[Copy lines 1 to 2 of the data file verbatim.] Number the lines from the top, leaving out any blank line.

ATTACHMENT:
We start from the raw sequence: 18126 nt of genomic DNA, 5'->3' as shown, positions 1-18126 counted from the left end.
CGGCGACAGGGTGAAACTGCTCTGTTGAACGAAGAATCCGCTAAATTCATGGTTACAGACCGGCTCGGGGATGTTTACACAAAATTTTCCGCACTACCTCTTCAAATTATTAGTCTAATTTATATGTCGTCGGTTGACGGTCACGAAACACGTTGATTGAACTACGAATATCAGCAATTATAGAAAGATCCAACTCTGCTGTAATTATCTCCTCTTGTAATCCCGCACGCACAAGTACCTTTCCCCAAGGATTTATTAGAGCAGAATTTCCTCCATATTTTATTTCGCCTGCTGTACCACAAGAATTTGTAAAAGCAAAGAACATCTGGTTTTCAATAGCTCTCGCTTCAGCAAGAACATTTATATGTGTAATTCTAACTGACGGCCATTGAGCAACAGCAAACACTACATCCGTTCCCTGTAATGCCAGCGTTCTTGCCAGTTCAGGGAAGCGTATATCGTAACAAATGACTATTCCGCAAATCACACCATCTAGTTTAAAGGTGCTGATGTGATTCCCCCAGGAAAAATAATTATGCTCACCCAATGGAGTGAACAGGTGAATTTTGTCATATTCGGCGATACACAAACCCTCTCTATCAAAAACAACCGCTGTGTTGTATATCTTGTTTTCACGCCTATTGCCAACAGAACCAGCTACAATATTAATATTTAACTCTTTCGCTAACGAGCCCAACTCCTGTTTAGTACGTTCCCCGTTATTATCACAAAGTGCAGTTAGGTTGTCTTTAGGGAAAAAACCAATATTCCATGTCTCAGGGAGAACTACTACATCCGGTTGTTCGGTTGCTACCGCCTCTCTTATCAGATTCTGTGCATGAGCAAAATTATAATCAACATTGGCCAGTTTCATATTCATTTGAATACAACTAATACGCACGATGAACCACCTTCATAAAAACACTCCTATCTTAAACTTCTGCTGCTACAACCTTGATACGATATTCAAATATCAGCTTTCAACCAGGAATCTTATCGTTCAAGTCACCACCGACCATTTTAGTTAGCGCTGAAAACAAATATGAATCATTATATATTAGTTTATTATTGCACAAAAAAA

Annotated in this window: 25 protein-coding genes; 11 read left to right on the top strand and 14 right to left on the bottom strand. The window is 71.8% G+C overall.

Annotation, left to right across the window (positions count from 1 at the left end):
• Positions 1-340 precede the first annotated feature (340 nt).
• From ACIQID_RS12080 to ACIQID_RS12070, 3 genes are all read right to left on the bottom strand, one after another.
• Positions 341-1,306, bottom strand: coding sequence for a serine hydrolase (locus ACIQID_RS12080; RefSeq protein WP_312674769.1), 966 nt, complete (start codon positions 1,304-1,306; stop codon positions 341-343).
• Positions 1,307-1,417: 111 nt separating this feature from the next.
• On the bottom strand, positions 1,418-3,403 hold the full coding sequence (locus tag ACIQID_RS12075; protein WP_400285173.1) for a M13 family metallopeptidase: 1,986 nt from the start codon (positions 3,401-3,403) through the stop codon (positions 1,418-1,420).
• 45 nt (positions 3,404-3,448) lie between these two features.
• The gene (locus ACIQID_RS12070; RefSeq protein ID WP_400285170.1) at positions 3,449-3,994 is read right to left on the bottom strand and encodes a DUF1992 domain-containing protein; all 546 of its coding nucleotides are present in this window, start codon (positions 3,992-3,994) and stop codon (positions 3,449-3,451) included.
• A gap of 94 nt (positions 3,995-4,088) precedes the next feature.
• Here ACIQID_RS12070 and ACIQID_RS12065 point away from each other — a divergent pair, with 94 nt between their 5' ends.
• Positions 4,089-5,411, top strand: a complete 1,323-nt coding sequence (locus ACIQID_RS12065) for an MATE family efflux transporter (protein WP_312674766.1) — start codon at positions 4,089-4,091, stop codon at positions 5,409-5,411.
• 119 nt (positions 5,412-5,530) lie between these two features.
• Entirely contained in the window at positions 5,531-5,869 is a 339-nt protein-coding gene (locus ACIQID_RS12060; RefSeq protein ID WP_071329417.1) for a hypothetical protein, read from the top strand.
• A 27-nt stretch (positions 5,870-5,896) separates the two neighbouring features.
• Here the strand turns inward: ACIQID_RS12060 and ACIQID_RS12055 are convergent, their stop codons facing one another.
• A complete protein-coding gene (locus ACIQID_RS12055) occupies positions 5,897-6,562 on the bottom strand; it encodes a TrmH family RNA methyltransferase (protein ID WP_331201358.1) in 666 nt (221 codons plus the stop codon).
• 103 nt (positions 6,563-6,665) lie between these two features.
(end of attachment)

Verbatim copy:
We start from the raw sequence: 18126 nt of genomic DNA, 5'->3' as shown, positions 1-18126 counted from the left end.
CGGCGACAGGGTGAAACTGCTCTGTTGAACGAAGAATCCGCTAAATTCATGGTTACAGACCGGCTCGGGGATGTTTACACAAAATTTTCCGCACTACCTCTTCAAATTATTAGTCTAATTTATATGTCGTCGGTTGACGGTCACGAAACACGTTGATTGAACTACGAATATCAGCAATTATAGAAAGATCCAACTCTGCTGTAATTATCTCCTCTTGTAATCCCGCACGCACAAGTACCTTTCCCCAAGGATTTATTAGAGCAGAATTTCCTCCATATTTTATTTCGCCTGCTGTACCACAAGAATTTGTAAAAGCAAAGAACATCTGGTTTTCAATAGCTCTCGCTTCAGCAAGAACATTTATATGTGTAATTCTAACTGACGGCCATTGAGCAACAGCAAACACTACATCCGTTCCCTGTAATGCCAGCGTTCTTGCCAGTTCAGGGAAGCGTATATCGTAACAAATGACTATTCCGCAAATCACACCATCTAGTTTAAAGGTGCTGATGTGATTCCCCCAGGAAAAATAATTATGCTCACCCAATGGAGTGAACAGGTGAATTTTGTCATATTCGGCGATACACAAACCCTCTCTATCAAAAACAACCGCTGTGTTGTATATCTTGTTTTCACGCCTATTGCCAACAGAACCAGCTACAATATTAATATTTAACTCTTTCGCTAACGAGCCCAACTCCTGTTTAGTACGTTCCCCGTTATTATCACAAAGTGCAGTTAGGTTGTCTTTAGGGAAAAAACCAATATTCCATGTCTCAGGGAGAACTACTACATCCGGTTGTTCGGTTGCTACCGCCTCTCTTATCAGATTCTGTGCATGAGCAAAATTATAATCAACATTGGCCAGTTTCATATTCATTTGAATACAACTAATACGCACGATGAACCACCTTCATAAAAACACTCCTATCTTAAACTTCTGCTGCTACAACCTTGATACGATATTCAAATATCAGCTTTCAACCAGGAATCTTATCGTTCAAGTCACCACCGACCATTTTAGTTAGCGCTGAAAACAAATATGAATCATTATATATTAGTTTATTATTGCACAAAAAAA